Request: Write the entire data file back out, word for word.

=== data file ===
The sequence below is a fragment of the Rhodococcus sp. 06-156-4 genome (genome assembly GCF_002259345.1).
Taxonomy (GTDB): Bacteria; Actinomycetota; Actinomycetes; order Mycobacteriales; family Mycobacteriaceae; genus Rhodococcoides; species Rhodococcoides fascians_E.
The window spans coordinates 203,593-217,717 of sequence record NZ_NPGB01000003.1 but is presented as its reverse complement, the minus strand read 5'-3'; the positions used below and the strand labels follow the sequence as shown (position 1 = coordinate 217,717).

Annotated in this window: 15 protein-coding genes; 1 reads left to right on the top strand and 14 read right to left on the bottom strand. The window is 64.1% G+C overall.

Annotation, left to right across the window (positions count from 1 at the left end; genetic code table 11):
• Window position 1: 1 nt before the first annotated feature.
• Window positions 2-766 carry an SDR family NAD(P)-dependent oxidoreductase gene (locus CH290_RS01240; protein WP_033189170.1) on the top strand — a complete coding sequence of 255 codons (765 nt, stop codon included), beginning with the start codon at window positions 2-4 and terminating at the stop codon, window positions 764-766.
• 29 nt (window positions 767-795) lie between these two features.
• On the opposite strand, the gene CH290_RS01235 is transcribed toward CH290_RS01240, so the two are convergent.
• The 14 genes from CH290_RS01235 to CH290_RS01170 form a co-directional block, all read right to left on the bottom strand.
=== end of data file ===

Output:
The sequence below is a fragment of the Rhodococcus sp. 06-156-4 genome (genome assembly GCF_002259345.1).
Taxonomy (GTDB): Bacteria; Actinomycetota; Actinomycetes; order Mycobacteriales; family Mycobacteriaceae; genus Rhodococcoides; species Rhodococcoides fascians_E.
The window spans coordinates 203,593-217,717 of sequence record NZ_NPGB01000003.1 but is presented as its reverse complement, the minus strand read 5'-3'; the positions used below and the strand labels follow the sequence as shown (position 1 = coordinate 217,717).

Annotated in this window: 15 protein-coding genes; 1 reads left to right on the top strand and 14 read right to left on the bottom strand. The window is 64.1% G+C overall.

Annotation, left to right across the window (positions count from 1 at the left end; genetic code table 11):
• Window position 1: 1 nt before the first annotated feature.
• Window positions 2-766 carry an SDR family NAD(P)-dependent oxidoreductase gene (locus CH290_RS01240; protein WP_033189170.1) on the top strand — a complete coding sequence of 255 codons (765 nt, stop codon included), beginning with the start codon at window positions 2-4 and terminating at the stop codon, window positions 764-766.
• 29 nt (window positions 767-795) lie between these two features.
• On the opposite strand, the gene CH290_RS01235 is transcribed toward CH290_RS01240, so the two are convergent.
• The 14 genes from CH290_RS01235 to CH290_RS01170 form a co-directional block, all read right to left on the bottom strand.